As polls open, Catoosa County, Georgia, transportation tax campaign rages

As polls open, Catoosa County, Georgia, transportation tax campaign rages

February 25th, 2019 by Tyler Jett in Breaking News

Staff photo by Erin O. Smith / Eric Morrison walks into the Catoosa County Administration Building with a large sign in protest of a sales tax increase Tuesday, February 19, 2019 in Ringgold, Georgia. A group of about 10 individuals showed up to the Catoosa County Commission meeting Tuesday to voice their objection to the additional 1-percent tax increase saying it would put an extra burden on those in the community couldn't afford it, would encourage people to shop online where sales tax may not be required or cause locals to go out of town to shop.

This story was updated Feb. 26, 2019, at 1:44 p.m. with more information.

Staff photo by C.B. Schmelter / Chuck Harris, a candidate for District 2 commissioner, speaks during a forum hosted by the Catoosa County Republican Party at the Boynton Voting Precinct on Tuesday, April 10, 2018 in Ringgold, Ga. Harris is running against incumbent Bobby Winters.

Staff photo by C.B. Schmelter / Chuck Harris,...

When he returned from a Caribbean cruise Monday, Catoosa County Commissioner Charlie Stephens was surprised to see his name evoked in an anti-T-SPLOST letter.

The advocacy, written by Ringgold attorney Marshall Bandy, told voters that the proposed 1 percent sales tax will be a waste of money. He argued the county commissioners don't need extra funds for roads — they need to pave and patch problems with the money they already get.

Bandy also applauded Stephens, the one commissioner to actually vote against putting a referendum for the tax on a ballot. (Early voting on the referendum began Monday.)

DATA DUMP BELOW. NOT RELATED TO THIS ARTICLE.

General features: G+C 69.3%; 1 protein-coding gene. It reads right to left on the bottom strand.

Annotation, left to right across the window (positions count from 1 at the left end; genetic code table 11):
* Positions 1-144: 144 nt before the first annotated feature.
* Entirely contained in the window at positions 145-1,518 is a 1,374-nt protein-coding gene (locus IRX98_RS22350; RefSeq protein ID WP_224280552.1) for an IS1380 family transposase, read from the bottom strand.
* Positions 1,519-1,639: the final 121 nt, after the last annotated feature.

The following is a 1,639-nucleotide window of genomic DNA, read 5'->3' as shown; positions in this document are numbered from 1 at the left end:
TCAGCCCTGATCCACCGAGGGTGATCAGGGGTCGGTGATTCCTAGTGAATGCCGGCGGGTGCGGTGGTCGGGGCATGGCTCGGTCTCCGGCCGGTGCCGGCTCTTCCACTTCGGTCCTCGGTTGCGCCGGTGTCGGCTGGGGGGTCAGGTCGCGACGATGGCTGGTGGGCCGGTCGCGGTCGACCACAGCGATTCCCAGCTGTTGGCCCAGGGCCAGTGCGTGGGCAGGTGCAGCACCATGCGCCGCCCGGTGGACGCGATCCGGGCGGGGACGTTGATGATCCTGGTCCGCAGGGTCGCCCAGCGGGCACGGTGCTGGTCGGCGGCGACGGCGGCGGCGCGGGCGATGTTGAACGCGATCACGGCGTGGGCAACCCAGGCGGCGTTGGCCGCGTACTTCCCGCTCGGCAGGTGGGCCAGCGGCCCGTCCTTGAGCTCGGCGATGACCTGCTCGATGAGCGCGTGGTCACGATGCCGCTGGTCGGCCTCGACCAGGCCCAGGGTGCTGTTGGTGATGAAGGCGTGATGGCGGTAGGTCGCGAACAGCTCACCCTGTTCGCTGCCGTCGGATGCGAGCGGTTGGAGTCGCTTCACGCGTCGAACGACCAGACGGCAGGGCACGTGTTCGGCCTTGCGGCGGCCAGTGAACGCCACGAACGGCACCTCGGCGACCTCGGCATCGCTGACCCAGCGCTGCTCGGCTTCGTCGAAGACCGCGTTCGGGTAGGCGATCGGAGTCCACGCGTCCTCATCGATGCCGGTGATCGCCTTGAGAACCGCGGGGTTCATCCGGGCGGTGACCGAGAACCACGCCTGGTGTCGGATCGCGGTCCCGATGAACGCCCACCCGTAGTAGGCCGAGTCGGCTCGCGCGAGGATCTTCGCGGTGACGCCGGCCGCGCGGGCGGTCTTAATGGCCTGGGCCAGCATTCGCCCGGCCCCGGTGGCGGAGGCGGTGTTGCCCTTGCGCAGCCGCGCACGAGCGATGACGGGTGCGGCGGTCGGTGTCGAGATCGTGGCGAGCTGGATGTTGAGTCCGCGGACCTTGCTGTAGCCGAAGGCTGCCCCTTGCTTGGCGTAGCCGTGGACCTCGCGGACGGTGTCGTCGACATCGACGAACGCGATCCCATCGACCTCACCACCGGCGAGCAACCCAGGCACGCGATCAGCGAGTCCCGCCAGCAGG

But there was a problem. Stephens didn't actually vote. He was not in office when the commission passed the deciding resolution, 3-2, on Dec. 18.

"We're kind of thrown in this situation," said Stephens, who took office Jan. 1. " ... We're in a place that's not a very good place right now."

Commissioner Chuck Harris, who also took office at the beginning of this year, balked at Bandy's letter, too. When the attorney mentioned that every commissioner except Stephens voted to put the referendum on the ballot, Harris felt attacked from "misrepresentation by insinuation."

Staff photo by Erin O. Smith / Protestors of a new Transportation Special Purpose Local Option Sales Tax hold signs before the Catoosa County Commission meeting at the Catoosa County Administration Building Tuesday, February 19, 2019 in Ringgold, Georgia. The TSPLOST was proposed as a way for the county to bring in a projected $60 million in revenue over the next five years for work on roads and bridges.

Staff photo by Erin O. Smith / Protestors...

Both new commissioners feel uncomfortable answering how they would have voted if the issue came before them while they were in office. Trainers from the University of Georgia told them during classes in December that they legally cannot use their position to endorse or attack a referendum on a ballot.